Wednesday, 5 September 2007

Weekend fun 2

Over the bank holiday weekend I helped my mate Simon with his MG Midget. You can read about what we did in Simon’s blog, he tells the tale far better than I could and I don’t see the point in repeating what he has already said.

On Sunday we took the Midget to watch the motor racing at Oulton Park (of which more anon). Simon was kind enough to let me drive the Midget back to his house (about 25 miles, I think). If you are under any illusions about how good a driver you are an old car will soon shatter them. Old cars are less forgiving of mistakes; they can be annoyingly literal in the way they respond to the driver’s inputs. Just trying to pull away in the Midget was challenging. I’m more used to automatic transmission and the last manual car I drove had a very forgiving engine and clutch. The Midget has a short travel clutch pedal and the initial throttle response feels a little all or nothing. Simon even confessed that for the first week or two he had the car he either stalled or shot off as fast as the car could go.

Once on the move the clutch seemed far more user friendly – one reason I dislike most manual transmissions is un-necessarily long-travel clutch pedals. The gear lever had a pleasantly mechanical action and no spring-loading (a pet hate of mine in 4-speed gearboxes) allowing the lever to be moved quickly and freely in all directions. It all feels slightly frantic, the Midget is very low-geared so you get to top (4th) very quickly and at 50mph I think the rev counter was showing 3,000rpm. All the intermediate gears make their own distinctive noise and there is no synchromesh on first gear, which means it will crunch if you are in the habit of selecting first while the car is moving (time to brush up on neglected double declutching skills). Actually slowing to a stop needs quite a push – there is no brake servo and certainly no Citroën-style high pressure hydraulic system to lend a hand.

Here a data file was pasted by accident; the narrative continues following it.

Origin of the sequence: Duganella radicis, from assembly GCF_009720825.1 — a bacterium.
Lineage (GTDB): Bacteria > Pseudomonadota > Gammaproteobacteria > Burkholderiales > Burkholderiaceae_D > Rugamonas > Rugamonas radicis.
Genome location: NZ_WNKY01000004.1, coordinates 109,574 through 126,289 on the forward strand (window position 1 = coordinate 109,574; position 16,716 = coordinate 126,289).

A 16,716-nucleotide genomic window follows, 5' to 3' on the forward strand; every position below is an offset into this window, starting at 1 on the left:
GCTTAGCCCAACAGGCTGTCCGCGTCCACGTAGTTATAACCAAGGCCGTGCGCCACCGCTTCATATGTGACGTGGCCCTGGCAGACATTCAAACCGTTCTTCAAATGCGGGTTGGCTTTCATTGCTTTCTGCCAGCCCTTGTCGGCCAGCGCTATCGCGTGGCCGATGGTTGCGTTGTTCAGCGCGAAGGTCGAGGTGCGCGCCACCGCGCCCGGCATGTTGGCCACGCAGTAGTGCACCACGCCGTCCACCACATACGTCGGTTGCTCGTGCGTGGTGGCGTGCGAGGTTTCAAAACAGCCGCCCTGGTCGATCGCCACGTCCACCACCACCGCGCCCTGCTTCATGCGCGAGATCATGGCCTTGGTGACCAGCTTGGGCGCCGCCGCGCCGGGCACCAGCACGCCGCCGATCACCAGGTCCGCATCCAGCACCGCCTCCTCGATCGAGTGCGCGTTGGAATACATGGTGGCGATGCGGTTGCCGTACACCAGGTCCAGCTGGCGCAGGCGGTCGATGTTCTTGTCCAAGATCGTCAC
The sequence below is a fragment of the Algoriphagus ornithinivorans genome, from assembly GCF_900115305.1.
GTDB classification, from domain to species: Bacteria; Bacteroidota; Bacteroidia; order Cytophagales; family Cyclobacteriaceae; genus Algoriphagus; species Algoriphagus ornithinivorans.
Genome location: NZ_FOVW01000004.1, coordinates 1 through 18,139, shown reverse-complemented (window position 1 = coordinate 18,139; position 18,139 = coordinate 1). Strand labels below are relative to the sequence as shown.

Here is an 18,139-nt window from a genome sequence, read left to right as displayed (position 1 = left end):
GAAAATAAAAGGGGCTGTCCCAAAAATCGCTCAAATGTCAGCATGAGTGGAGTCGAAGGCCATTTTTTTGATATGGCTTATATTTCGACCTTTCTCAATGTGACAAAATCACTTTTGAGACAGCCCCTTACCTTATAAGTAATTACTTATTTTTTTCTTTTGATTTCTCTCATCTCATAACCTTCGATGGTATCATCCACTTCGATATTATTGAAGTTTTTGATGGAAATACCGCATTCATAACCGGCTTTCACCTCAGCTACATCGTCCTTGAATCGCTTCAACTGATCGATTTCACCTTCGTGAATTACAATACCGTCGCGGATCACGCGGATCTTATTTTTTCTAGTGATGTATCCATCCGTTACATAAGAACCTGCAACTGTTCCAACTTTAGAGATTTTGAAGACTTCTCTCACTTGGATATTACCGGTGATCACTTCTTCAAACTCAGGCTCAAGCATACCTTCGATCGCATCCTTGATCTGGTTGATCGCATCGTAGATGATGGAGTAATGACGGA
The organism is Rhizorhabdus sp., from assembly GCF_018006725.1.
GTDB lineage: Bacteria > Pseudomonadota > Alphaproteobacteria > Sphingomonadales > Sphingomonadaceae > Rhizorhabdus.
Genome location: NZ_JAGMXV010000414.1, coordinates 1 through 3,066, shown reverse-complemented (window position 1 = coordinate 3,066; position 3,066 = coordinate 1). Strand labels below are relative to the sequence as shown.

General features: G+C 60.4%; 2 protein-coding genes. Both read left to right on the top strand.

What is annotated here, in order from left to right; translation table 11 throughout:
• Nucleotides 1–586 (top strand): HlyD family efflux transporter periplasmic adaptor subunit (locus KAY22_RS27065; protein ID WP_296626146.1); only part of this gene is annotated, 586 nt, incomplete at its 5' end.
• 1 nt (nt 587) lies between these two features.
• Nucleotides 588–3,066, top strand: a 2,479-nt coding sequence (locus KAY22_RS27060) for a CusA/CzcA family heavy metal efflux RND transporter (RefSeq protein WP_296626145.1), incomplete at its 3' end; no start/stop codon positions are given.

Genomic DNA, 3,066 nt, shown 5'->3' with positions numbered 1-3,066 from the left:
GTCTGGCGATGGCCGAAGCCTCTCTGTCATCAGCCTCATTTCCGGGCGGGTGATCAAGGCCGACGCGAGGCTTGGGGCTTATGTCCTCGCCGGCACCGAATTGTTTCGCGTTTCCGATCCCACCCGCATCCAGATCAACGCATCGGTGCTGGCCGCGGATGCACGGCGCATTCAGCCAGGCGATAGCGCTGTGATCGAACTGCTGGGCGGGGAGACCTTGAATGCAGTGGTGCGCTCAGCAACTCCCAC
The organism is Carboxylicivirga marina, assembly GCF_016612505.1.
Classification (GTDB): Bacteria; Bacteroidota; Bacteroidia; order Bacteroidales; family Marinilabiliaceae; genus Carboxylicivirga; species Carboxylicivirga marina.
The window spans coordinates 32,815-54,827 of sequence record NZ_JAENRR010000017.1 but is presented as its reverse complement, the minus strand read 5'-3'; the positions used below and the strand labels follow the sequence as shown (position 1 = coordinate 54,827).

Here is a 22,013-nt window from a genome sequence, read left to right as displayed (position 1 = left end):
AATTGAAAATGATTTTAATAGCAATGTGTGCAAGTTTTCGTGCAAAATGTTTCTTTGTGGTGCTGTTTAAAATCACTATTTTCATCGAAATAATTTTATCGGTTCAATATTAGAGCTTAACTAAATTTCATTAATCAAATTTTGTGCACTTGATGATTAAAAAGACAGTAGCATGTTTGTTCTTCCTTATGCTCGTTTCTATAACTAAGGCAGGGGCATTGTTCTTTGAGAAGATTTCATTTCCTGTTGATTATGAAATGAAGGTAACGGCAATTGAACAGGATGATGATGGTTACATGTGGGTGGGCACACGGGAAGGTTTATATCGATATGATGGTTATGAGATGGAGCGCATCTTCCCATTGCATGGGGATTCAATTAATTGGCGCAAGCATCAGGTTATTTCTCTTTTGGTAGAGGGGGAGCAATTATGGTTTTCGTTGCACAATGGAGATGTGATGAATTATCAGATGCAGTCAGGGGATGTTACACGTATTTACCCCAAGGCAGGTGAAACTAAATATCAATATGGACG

What delighted me about the Midget was the steering. Even with a smaller than standard steering wheel - a lovely, leather rimmed Moto Lita wheel – the steering isn’t heavy. There isn’t much self centring action, which is just what I like, just wind lock on or off as necessary and the Midget changes direction immediately. Not that the steering calls for much winding as it is pretty direct. It is just as well, the Midget is a snug fit and there is no room for flailing arms.

Driving the Midget was a rare delight. There is something about a simple, fun to drive car that is incredibly appealing. You can drive it hard without endangering your license and learn a lot in doing so. You can maintain it at home without needing specialist tools or any great skill and without breaking the bank. One day I think I’d like to own a car like this.

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